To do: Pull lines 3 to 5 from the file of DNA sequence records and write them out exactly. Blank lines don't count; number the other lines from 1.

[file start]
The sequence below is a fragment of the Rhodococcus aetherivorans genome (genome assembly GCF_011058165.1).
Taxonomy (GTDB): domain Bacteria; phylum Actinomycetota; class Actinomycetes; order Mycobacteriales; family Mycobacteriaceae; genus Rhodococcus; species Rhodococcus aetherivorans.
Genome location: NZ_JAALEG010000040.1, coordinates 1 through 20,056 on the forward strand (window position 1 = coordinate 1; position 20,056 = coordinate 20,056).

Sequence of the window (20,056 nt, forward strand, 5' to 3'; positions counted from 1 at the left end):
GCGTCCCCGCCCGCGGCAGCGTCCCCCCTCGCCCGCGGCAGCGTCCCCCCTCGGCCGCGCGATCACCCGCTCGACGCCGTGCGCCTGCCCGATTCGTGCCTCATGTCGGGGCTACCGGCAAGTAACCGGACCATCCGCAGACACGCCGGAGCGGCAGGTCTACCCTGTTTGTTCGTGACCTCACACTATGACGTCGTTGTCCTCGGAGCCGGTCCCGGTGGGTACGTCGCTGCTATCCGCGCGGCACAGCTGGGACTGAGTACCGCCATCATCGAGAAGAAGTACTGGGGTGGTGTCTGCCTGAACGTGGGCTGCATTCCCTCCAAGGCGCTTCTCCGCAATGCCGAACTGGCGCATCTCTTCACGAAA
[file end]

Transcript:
Genome location: NZ_JAALEG010000040.1, coordinates 1 through 20,056 on the forward strand (window position 1 = coordinate 1; position 20,056 = coordinate 20,056).

Sequence of the window (20,056 nt, forward strand, 5' to 3'; positions counted from 1 at the left end):
GCGTCCCCGCCCGCGGCAGCGTCCCCCCTCGCCCGCGGCAGCGTCCCCCCTCGGCCGCGCGATCACCCGCTCGACGCCGTGCGCCTGCCCGATTCGTGCCTCATGTCGGGGCTACCGGCAAGTAACCGGACCATCCGCAGACACGCCGGAGCGGCAGGTCTACCCTGTTTGTTCGTGACCTCACACTATGACGTCGTTGTCCTCGGAGCCGGTCCCGGTGGGTACGTCGCTGCTATCCGCGCGGCACAGCTGGGACTGAGTACCGCCATCATCGAGAAGAAGTACTGGGGTGGTGTCTGCCTGAACGTGGGCTGCATTCCCTCCAAGGCGCTTCTCCGCAATGCCGAACTGGCGCATCTCTTCACGAAA